| The word hatchel was the proper name of the tool that most people called a flax comb. It was used, just as denoted by the common name, to comb the fibers of the flax plant in order to prepare them to be spun into linen thread. Although not an article that was directly related to the Amrican Revolutionary War, the hatchel was used in the creation of linen cloth, which would have been used for clothing and blankets.
The name hatchel is a variation of the French name hetchel which dates to the 12th and 13th Centuries, itself derived from hechel, or hechele, which are words of Middle English origin. The word hechel is believed to have been derived from the Old English word hecel, itself a variant of the Middle Dutch hekele. The word hackle, which is derived from the name for certain coarse feathers on birds, is sometimes used as the name for this item.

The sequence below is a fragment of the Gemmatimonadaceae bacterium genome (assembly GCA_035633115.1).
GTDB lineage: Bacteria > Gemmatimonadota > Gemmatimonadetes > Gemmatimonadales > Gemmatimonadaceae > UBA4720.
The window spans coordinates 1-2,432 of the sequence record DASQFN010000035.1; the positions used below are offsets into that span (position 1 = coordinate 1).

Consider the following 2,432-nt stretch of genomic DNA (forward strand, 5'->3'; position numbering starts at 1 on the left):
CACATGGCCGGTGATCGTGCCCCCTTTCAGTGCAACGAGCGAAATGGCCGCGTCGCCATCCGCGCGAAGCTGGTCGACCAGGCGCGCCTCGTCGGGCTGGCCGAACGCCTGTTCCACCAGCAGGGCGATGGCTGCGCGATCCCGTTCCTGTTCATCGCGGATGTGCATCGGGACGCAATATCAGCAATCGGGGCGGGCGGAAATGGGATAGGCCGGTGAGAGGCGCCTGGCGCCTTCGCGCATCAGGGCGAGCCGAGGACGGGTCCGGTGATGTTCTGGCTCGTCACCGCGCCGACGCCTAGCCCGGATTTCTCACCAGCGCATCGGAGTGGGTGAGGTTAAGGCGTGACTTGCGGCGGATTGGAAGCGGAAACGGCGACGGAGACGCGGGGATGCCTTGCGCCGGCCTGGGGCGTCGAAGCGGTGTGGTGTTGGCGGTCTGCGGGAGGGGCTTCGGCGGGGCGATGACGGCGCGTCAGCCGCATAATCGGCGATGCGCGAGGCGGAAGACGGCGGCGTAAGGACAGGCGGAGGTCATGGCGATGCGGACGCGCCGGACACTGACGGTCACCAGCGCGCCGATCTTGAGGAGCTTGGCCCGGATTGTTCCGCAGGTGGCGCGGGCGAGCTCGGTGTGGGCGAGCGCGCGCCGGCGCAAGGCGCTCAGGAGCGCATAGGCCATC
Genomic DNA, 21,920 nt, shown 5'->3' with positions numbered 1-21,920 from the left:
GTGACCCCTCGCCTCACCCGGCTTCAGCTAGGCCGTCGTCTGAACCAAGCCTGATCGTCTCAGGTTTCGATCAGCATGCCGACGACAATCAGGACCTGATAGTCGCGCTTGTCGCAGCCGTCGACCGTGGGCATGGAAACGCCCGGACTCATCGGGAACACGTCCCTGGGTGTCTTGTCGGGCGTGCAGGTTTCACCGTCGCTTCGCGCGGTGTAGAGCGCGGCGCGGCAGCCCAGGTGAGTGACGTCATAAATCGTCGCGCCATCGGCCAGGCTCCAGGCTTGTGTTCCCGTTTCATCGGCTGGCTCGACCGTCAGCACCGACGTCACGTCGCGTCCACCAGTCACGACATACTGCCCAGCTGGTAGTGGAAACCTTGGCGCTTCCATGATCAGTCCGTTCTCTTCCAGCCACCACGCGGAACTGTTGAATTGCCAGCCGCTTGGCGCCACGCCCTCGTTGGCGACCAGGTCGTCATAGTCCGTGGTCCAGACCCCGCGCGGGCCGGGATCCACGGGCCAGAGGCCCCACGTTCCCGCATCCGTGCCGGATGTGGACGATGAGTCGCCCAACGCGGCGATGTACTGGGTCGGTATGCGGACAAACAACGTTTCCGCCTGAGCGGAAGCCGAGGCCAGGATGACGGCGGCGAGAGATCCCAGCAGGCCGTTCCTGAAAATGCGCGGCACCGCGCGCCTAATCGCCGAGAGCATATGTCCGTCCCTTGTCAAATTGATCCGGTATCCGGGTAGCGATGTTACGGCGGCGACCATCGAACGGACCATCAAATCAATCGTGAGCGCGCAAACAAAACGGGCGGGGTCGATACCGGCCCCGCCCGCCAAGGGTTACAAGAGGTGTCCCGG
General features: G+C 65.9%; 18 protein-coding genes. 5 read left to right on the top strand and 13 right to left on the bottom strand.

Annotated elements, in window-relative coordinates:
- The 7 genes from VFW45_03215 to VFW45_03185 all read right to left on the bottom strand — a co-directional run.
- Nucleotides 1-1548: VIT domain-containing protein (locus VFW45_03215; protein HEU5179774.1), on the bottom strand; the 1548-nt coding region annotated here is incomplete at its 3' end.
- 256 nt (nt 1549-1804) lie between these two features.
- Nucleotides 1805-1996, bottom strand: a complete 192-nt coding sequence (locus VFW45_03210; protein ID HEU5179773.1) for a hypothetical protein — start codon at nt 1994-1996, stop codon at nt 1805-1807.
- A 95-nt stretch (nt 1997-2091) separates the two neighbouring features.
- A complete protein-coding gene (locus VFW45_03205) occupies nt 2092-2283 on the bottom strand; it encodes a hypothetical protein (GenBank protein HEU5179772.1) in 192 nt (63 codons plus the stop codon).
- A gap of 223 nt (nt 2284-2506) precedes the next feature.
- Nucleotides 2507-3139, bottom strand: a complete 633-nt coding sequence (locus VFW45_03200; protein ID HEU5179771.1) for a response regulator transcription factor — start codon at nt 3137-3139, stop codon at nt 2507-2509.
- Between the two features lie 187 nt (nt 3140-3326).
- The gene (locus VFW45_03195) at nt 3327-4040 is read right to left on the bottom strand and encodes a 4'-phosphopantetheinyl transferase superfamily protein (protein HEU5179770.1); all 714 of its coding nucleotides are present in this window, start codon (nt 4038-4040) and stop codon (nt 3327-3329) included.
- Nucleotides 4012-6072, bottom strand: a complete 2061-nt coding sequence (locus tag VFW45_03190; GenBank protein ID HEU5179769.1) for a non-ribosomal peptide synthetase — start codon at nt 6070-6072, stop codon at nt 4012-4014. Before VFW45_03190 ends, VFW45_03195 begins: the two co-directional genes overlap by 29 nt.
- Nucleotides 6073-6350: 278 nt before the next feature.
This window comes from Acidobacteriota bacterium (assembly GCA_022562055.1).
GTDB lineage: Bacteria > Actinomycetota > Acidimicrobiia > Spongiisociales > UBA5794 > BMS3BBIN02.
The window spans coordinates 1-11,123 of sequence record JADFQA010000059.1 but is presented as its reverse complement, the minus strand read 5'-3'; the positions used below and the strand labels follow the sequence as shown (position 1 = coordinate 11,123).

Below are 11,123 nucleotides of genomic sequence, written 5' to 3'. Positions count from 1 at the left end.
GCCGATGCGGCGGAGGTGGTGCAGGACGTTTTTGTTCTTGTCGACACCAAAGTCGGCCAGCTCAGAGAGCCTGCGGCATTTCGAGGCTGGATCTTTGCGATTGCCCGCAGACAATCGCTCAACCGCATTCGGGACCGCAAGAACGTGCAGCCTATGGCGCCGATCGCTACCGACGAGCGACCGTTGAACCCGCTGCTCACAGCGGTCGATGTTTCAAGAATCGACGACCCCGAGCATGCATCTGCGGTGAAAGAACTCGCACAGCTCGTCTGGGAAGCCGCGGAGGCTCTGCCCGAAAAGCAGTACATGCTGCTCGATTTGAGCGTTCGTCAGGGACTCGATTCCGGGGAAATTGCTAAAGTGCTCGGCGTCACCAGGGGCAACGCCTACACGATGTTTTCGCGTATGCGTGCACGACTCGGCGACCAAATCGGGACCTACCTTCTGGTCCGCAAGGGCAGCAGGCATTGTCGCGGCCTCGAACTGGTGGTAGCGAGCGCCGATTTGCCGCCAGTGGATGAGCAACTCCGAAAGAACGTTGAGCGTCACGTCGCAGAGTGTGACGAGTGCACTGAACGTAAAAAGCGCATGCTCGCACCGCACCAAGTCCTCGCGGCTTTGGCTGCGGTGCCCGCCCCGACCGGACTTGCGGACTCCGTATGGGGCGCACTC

The hatchel shown above was made in the town of Reading, Pennsylvania in the year 1775.
Additional hatchels are exhibited in the gallery titled Kitchen Implements.